18 Interactive Networks
18.1 visNetwork (interactive)
vis.js library; it uses
tidyverse piping: VisNetwork Docs.
–> The Vignette has clear worked-out examples: https://cran.r-project.org/web/packages/visNetwork/vignettes/Introduction-to-visNetwork.html
visNetwork documentation doesn’t provide the same level of explanation as the original, so it’s worth checking out the
vis.js documentation as well:
http://visjs.org/index.html In particular, the interactive examples are particularly useful for trying out different options. For example, you can test out physics options with this network configurator.
18.1.1 Minimum working example
Create a node data frame with a minimum one of column (must be called
id) with node names:
Create a separate data frame of edges with
Draw the network with
Add labels by adding a label column to
visNetwork can be very slow.
%>% visPhysics(stabilization = FALSE) starts rendering before the stabilization is complete, which does actually speed things up but allows you to see what’s happening, which makes a big difference in user experience. (It’s also fun to watch the network stabilize). Other performance tips are described here.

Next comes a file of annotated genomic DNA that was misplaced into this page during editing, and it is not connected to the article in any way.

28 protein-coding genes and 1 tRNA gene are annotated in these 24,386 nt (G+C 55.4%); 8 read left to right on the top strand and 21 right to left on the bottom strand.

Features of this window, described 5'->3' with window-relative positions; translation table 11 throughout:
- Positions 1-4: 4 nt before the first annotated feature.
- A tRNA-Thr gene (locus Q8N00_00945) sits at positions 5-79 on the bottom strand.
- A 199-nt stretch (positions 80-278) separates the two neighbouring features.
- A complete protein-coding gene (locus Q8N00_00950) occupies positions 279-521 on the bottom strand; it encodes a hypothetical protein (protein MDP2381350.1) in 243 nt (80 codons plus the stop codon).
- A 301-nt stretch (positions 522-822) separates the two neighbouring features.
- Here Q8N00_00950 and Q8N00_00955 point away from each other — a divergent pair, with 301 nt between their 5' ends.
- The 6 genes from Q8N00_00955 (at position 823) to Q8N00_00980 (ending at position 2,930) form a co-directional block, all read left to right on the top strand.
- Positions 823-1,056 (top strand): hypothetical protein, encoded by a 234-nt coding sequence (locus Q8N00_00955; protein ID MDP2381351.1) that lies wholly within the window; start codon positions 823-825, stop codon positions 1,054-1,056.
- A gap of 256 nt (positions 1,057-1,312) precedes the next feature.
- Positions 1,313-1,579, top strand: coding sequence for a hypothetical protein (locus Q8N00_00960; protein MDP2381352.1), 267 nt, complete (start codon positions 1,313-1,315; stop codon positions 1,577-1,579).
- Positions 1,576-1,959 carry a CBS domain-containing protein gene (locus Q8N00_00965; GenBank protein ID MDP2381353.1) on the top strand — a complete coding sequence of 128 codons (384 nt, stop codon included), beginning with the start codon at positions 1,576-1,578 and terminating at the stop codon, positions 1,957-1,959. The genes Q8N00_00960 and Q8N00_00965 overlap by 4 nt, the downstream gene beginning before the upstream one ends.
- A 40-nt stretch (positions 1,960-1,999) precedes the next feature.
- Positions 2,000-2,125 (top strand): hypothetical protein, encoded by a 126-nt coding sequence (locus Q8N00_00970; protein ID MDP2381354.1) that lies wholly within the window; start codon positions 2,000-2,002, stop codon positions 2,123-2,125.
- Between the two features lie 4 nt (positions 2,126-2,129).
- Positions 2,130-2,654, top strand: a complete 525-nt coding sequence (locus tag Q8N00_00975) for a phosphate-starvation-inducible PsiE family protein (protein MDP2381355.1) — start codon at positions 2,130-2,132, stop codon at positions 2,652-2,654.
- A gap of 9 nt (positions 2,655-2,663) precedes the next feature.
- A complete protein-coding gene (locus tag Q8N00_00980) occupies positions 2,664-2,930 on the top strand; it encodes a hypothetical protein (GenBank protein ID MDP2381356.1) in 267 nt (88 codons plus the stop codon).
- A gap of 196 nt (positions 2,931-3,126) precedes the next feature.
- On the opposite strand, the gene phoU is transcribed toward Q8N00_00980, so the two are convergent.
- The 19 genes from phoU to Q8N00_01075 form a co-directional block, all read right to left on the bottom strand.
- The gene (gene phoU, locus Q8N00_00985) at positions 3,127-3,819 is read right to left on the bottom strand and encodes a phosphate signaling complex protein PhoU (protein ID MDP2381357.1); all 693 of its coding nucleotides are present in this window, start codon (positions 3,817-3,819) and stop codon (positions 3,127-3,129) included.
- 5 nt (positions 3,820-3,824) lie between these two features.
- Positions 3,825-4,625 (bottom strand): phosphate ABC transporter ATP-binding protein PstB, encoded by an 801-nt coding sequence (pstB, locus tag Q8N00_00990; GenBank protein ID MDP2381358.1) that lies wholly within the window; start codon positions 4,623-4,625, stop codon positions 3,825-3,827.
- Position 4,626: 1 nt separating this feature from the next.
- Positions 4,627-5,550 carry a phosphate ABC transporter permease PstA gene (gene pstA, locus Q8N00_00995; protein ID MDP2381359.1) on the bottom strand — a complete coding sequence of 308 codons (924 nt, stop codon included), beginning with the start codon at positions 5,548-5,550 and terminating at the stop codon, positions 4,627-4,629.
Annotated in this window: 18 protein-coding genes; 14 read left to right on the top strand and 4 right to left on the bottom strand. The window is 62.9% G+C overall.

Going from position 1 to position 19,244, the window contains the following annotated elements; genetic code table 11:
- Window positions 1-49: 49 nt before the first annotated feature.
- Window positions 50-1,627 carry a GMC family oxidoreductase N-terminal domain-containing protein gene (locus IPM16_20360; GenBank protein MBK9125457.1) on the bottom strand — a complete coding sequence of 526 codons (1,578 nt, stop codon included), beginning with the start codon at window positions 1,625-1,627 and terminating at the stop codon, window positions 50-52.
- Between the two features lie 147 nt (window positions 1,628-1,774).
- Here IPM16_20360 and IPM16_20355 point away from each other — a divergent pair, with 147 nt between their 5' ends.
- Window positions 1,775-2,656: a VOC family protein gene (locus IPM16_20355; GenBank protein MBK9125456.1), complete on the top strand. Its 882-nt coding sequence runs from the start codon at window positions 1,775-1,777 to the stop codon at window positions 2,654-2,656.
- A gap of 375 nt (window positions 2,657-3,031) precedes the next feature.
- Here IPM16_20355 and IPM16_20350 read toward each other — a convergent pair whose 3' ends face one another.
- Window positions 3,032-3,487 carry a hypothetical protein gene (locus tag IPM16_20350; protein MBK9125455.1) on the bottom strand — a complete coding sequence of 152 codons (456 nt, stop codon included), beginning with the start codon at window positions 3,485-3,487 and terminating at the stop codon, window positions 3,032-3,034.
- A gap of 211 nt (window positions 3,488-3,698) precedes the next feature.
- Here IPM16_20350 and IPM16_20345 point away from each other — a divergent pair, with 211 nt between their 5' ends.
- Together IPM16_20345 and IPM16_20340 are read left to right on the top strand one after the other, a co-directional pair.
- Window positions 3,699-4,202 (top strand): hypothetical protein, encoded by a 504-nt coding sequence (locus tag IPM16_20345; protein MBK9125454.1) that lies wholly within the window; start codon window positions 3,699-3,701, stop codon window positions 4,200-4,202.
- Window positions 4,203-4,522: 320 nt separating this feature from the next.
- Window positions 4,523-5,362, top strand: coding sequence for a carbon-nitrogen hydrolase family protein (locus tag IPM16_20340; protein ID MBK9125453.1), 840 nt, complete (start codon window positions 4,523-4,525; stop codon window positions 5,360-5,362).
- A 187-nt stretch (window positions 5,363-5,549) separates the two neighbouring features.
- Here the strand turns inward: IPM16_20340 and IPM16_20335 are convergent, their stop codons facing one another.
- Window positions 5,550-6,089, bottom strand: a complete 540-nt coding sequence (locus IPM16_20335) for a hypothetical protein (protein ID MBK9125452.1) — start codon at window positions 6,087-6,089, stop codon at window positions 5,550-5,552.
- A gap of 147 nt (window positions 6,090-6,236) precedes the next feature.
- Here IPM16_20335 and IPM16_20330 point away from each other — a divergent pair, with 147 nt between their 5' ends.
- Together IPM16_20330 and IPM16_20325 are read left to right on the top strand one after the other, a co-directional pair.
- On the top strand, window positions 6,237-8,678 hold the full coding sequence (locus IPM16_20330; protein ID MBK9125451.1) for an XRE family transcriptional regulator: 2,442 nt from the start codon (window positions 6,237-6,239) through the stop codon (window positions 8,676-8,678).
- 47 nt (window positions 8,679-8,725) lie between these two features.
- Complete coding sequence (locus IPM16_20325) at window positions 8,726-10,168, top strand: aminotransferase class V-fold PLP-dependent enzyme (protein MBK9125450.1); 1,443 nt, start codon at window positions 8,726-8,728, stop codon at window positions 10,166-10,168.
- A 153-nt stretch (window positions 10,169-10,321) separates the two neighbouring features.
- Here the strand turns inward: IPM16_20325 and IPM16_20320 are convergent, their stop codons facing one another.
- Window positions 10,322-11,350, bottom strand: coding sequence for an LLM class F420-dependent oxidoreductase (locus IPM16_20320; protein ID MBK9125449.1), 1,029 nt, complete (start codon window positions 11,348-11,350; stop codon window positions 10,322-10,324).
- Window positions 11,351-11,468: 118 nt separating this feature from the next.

18.1.3 Helpful configuration tools
%>% visConfigure(enabled = TRUE) is a useful tool for configuring options interactively. Upon completion, click “generate options” for the code to reproduce the settings. More here (Note that changing options and then viewing them requires a lot of vertical scrolling in the browser. I’m not sure if anything can be done about this. If you have a solution, let me know!)
18.1.4 Coloring nodes
Add a column of actual color names to the nodes data frame:
18.1.5 Directed nodes (arrows)
18.1.6 Turn off the physics simulation
It’s much faster without the simulation. The nodes are randomly placed and can be moved around without affecting the rest of the network, at least in the case of small networks.
18.1.7 Grey out nodes far from selected (defined by “degree”)
(Click a node to see effect.)